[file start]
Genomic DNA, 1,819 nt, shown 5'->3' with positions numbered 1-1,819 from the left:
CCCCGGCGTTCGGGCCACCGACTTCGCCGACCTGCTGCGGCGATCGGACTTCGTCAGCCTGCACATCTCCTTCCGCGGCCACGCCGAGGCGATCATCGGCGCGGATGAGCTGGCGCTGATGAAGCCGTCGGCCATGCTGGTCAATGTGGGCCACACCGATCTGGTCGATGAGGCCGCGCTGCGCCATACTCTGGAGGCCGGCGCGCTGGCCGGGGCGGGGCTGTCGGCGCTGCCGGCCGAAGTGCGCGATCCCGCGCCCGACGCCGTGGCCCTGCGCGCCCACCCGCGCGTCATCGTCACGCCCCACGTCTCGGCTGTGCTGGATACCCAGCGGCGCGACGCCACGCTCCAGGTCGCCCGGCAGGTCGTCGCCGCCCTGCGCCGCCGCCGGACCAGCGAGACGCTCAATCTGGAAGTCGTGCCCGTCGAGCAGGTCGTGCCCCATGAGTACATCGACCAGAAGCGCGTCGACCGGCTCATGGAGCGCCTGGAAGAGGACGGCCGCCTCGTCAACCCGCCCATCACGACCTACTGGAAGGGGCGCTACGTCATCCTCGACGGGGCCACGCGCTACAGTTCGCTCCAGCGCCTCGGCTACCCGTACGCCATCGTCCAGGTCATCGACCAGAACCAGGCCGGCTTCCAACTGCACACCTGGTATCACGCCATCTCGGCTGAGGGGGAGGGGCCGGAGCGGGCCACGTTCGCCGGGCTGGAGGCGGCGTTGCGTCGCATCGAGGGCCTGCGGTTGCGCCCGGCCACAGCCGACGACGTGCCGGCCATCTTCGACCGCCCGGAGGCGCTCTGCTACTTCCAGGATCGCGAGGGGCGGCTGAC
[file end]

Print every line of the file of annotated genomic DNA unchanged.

Genomic DNA, 1,819 nt, shown 5'->3' with positions numbered 1-1,819 from the left:
CCCCGGCGTTCGGGCCACCGACTTCGCCGACCTGCTGCGGCGATCGGACTTCGTCAGCCTGCACATCTCCTTCCGCGGCCACGCCGAGGCGATCATCGGCGCGGATGAGCTGGCGCTGATGAAGCCGTCGGCCATGCTGGTCAATGTGGGCCACACCGATCTGGTCGATGAGGCCGCGCTGCGCCATACTCTGGAGGCCGGCGCGCTGGCCGGGGCGGGGCTGTCGGCGCTGCCGGCCGAAGTGCGCGATCCCGCGCCCGACGCCGTGGCCCTGCGCGCCCACCCGCGCGTCATCGTCACGCCCCACGTCTCGGCTGTGCTGGATACCCAGCGGCGCGACGCCACGCTCCAGGTCGCCCGGCAGGTCGTCGCCGCCCTGCGCCGCCGCCGGACCAGCGAGACGCTCAATCTGGAAGTCGTGCCCGTCGAGCAGGTCGTGCCCCATGAGTACATCGACCAGAAGCGCGTCGACCGGCTCATGGAGCGCCTGGAAGAGGACGGCCGCCTCGTCAACCCGCCCATCACGACCTACTGGAAGGGGCGCTACGTCATCCTCGACGGGGCCACGCGCTACAGTTCGCTCCAGCGCCTCGGCTACCCGTACGCCATCGTCCAGGTCATCGACCAGAACCAGGCCGGCTTCCAACTGCACACCTGGTATCACGCCATCTCGGCTGAGGGGGAGGGGCCGGAGCGGGCCACGTTCGCCGGGCTGGAGGCGGCGTTGCGTCGCATCGAGGGCCTGCGGTTGCGCCCGGCCACAGCCGACGACGTGCCGGCCATCTTCGACCGCCCGGAGGCGCTCTGCTACTTCCAGGATCGCGAGGGGCGGCTGAC